The solution: “It’s time we take our potential elsewhere.”

What makes her campaign so novel is that it applies the language and techniques of political activism to something that’s been treated as a business problem. Many self-help books and workshops designed to support women at work actually place the onus of responsibility on them, encouraging women to brag more but promise less, to be more assertive and less aggressive.

But the tableflip.club founder rejects the idea that women should try to adapt to the demands of an already-broken system in order to survive: “Flipping the tables takes the ‘just try harder, just sit at the table’ advice and flips it on its head. We’re already trying so goddamn hard and it’s not working, women are leaving in droves. So we need to change something”.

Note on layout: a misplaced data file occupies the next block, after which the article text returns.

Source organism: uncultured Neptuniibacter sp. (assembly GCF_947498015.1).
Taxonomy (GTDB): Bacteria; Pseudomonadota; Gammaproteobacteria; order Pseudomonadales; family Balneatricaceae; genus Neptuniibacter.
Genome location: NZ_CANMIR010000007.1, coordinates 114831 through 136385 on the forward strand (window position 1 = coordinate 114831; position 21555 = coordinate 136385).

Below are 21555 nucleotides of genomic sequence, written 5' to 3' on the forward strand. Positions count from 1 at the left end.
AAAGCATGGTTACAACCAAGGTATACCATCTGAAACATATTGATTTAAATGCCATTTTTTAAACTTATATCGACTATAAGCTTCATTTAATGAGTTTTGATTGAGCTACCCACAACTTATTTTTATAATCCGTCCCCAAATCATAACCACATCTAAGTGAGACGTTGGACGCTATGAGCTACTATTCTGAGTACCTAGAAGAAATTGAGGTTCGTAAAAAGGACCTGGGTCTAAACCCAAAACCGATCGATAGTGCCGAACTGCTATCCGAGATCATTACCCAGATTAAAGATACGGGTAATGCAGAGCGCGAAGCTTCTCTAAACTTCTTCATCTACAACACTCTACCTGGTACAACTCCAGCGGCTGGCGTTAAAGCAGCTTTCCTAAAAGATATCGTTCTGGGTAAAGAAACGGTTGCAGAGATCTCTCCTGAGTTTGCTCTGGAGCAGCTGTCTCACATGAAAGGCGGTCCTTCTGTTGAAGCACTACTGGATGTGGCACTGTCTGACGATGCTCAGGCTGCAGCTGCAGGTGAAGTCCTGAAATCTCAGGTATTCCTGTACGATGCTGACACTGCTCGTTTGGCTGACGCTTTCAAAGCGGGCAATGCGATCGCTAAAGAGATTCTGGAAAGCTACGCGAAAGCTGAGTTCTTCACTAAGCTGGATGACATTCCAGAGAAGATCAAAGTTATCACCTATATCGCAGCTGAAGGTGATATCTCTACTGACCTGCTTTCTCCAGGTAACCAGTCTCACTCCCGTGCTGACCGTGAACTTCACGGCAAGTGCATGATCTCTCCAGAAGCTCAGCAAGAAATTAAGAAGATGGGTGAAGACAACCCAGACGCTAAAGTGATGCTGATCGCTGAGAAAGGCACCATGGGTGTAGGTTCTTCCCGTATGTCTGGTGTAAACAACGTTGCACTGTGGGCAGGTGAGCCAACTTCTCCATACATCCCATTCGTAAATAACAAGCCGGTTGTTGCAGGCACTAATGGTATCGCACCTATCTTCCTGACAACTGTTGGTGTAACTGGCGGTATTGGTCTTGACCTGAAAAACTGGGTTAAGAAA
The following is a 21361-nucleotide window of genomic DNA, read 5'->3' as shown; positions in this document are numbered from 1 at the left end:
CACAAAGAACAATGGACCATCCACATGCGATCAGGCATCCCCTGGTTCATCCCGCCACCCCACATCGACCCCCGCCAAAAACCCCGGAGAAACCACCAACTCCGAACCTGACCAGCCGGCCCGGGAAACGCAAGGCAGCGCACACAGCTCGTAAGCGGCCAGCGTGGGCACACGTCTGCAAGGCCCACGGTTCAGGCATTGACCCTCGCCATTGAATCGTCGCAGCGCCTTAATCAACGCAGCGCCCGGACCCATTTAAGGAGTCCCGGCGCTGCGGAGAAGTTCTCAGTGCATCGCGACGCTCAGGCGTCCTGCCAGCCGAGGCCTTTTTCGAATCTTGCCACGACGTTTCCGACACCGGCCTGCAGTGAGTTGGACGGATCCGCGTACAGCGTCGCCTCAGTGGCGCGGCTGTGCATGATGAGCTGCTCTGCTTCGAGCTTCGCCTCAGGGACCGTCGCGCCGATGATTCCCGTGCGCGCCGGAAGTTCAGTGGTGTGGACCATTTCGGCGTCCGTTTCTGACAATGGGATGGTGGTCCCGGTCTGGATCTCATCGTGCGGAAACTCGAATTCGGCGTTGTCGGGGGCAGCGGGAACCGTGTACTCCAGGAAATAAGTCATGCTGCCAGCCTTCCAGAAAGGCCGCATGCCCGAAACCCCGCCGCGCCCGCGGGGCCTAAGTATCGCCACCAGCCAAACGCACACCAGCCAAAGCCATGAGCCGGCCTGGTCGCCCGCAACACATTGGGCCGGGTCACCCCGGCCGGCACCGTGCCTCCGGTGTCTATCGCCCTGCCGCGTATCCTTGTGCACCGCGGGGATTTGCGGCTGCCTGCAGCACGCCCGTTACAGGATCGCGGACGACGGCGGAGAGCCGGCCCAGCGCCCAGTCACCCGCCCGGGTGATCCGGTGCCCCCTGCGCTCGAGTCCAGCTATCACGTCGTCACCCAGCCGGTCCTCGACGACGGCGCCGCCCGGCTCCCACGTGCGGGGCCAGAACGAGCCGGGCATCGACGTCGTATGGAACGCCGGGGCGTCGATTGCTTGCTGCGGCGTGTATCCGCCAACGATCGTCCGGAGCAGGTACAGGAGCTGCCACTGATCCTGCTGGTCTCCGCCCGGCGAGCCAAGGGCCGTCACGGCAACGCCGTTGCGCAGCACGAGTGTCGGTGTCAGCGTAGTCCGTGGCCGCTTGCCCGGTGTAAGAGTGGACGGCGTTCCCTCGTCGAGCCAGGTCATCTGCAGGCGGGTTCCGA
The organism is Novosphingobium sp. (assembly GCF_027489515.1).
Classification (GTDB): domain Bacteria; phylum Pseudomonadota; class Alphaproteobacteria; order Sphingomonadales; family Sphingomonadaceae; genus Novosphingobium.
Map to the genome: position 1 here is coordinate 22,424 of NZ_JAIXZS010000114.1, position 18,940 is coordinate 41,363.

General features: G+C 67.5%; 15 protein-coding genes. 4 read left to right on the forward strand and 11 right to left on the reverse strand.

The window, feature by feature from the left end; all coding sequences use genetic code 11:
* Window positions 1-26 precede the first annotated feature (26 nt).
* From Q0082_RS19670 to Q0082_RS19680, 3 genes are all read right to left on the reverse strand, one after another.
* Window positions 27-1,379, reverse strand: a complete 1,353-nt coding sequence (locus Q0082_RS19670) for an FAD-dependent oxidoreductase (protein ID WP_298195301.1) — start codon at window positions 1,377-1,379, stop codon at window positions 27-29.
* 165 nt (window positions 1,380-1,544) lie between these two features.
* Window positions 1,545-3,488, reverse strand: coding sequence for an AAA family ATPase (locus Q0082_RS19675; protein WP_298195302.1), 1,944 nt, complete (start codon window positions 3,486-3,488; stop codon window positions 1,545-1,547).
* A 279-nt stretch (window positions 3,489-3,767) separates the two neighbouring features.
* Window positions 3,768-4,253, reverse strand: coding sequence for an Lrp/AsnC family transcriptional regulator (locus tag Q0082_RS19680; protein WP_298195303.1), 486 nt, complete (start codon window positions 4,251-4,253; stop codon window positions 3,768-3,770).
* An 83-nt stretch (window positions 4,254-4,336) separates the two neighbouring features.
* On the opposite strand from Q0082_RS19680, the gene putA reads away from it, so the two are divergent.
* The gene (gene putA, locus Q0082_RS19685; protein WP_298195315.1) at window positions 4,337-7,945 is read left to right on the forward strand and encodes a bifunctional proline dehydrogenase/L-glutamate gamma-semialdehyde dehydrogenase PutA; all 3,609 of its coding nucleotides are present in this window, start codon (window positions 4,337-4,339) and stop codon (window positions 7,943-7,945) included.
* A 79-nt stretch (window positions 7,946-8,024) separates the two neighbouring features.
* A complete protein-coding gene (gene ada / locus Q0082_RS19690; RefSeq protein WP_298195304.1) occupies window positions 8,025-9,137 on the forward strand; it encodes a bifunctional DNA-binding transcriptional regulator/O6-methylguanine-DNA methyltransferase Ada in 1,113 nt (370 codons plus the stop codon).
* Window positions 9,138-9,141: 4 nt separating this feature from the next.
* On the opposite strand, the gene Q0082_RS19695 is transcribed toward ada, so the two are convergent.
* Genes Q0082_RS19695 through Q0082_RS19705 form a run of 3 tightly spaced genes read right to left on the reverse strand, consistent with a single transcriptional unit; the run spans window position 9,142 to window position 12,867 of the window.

Opting out is straight out of the universe of boycotts and strikes. It acknowledges that the problems faced by women in tech are inherently political, and can’t be solved by a human resources department. The difficulties women face aren’t the problems of one woman, or one team or one company. They’re not just limited to Adria Richards or Brianna Wu or Ellen Pao; they’re not just Twitter with its no-women board or Wikipedia with its 91% male editors. The problems are systemic – and no amount of attitude adjustment or leaning in on the part of those who get screwed by the system can possible change it.

Continue reading at:  http://www.theguardian.com/commentisfree/2015/apr/15/screw-leaning-in-its-time-to-slam-the-door-in-silicon-valleys-face

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Why is it okay to discriminate against women for religious reasons?